What you should know about the new GDPR
In April 2016, the EU Parliament approved the new general data protection regulation for all EU countries and the GDPR will become effective on 25 May 2018. We show you the concrete changes of the GDPR and give you information about the EU regulation.
What is the objective of the GDPR?
The reasons for a new data protection regulation are specifically the market situation, which is driven by people’s data and personal information. In order to protect citizens from abuse and data protection violations, the DSGVO comes into force. The GDPR is intended to give companies’ data processing the required transparency, presuppose the accuracy of the data and limit the storage of the data.
Another objective is to harmonise data protection laws in European countries. The handling of data and the protection of privacy in the EU region should be covered by this Data Protection Act.
Who is affected?
The organisations concerned include all companies that collect or process personal data and work with EU companies and citizens or do business with EU citizens. This includes all suppliers outside the EU who offer their products and services to EU citizens. In principle, all organisations collecting data from EU citizens or cooperating with EU organisations are affected.
What’s all new?
The new Data Protection Regulation is an extension of the Data Protection Directive 95/46/EC and specifies how the personal data are to be processed. Companies are required to provide documentation and measures, such as an impact assessment or the documentation of data processing. It also protects citizens from complex documents and requires companies to draft data protection directives in clear and simple language rather than a difficult legal language. Companies with at least ten employees are obliged to appoint a data protection officer and report this to the competent authority.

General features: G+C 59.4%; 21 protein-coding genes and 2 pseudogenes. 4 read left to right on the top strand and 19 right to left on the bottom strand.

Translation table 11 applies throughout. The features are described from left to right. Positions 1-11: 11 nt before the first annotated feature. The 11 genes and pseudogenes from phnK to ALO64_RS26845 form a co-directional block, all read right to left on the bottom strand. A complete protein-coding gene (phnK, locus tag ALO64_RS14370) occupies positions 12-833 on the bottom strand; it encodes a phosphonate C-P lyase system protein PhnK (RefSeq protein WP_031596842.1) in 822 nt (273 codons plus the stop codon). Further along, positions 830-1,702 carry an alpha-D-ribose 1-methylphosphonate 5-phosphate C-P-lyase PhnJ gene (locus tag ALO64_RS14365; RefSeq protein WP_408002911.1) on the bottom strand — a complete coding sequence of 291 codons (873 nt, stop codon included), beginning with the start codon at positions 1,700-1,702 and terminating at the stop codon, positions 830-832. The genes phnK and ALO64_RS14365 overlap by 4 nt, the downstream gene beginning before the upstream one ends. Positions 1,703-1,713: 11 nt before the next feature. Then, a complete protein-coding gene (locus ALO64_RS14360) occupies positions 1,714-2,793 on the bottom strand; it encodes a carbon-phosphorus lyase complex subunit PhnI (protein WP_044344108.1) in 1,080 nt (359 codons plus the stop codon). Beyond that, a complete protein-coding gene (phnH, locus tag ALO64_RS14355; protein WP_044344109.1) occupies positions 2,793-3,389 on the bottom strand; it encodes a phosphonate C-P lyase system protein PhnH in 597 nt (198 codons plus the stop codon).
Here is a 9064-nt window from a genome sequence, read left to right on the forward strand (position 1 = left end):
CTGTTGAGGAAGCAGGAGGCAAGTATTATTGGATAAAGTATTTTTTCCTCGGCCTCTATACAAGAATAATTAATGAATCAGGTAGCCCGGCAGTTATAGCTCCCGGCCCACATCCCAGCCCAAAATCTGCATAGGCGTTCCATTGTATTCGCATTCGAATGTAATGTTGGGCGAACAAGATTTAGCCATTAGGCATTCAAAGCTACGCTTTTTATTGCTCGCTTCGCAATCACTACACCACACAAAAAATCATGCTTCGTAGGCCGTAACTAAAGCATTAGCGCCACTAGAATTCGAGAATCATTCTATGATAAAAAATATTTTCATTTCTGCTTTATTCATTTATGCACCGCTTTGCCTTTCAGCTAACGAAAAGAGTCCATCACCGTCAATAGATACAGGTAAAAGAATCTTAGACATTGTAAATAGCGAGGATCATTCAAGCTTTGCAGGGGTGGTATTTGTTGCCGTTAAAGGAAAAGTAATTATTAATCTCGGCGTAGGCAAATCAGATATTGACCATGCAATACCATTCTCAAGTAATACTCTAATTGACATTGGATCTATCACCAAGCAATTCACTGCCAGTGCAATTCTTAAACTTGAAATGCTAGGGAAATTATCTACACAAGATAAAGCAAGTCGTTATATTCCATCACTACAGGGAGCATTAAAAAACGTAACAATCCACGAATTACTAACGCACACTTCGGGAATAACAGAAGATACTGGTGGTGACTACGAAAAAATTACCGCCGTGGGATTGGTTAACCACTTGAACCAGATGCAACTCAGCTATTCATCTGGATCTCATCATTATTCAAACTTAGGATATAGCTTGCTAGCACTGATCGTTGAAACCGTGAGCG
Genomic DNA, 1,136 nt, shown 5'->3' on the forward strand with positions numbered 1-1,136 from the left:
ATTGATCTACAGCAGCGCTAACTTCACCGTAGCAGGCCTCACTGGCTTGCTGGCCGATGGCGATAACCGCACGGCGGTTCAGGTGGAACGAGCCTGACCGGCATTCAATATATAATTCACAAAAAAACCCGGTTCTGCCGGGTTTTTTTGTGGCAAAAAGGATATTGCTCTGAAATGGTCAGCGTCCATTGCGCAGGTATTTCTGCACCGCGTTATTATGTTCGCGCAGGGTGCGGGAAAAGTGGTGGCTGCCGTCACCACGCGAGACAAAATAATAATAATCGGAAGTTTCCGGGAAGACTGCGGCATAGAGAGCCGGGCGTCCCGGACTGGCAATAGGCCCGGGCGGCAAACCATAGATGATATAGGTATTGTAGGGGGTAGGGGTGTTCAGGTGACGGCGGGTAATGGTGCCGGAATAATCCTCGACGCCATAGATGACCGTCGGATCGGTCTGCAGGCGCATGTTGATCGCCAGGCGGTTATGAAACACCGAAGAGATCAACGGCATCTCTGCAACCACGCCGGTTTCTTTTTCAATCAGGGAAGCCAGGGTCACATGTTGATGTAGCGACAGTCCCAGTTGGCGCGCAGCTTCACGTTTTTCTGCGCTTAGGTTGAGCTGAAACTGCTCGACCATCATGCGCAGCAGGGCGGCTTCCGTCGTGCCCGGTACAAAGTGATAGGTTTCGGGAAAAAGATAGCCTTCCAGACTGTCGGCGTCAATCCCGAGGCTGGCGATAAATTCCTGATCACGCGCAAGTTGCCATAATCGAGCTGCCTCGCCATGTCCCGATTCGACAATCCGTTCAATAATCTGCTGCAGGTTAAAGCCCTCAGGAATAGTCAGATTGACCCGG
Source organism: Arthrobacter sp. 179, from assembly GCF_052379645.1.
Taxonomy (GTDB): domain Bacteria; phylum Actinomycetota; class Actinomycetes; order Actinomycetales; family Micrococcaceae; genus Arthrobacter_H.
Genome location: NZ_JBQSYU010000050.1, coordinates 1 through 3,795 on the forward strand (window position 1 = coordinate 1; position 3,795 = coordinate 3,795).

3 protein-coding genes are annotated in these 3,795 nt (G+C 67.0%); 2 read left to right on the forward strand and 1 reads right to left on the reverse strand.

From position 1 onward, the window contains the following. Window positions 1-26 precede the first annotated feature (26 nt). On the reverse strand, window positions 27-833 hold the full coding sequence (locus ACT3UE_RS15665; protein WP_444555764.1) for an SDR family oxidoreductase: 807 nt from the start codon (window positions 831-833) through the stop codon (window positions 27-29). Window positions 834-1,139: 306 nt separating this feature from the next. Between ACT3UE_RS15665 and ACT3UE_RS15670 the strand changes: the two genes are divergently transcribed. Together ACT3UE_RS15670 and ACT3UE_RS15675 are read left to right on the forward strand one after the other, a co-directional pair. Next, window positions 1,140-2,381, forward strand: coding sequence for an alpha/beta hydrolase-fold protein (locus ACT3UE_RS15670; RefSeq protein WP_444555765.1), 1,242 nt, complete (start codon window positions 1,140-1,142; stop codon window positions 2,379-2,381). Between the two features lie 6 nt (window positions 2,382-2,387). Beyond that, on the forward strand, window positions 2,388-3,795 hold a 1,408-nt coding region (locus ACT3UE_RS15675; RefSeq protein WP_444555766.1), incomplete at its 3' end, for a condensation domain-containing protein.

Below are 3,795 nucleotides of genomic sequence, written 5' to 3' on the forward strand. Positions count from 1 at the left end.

What happens if the GDPR is violated?
If companies do not comply with the Data Protection Ordinance, sanctions and fines of up to €20 million or 4% of annual global sales, based on the higher amount, may be imposed. The new regulation also applies the claim for damages of affected persons to intangible damages. In addition, companies are obliged to report to the competent authority as soon as data breaches have been identified.
How important is a management system such as Symbio for the GDPR?
By managing the documents and maintaining the requirements in a management system, companies ensure the requirements of the EU GDPR. With a management system such as Symbio, companies present their data protection activities transparently and are ready for the audit. The documentation of risks and control steps are a key parameter for the audit to meet the requirements of the GDPR.
In Symbio you cover the requirements of the EU GDPR for risk management throughout and efficiently integrate risks and controls into your data protection processes. Transparent representation of data protection processes and data processing can be mapped with Symbio and thus meet the requirements of the GDPR. In Symbio you link your processes with the guidelines of the GDPR and have stored all specifications directly in the relevant process steps. The monitoring and control of the processes ensures that your company complies with the guidelines.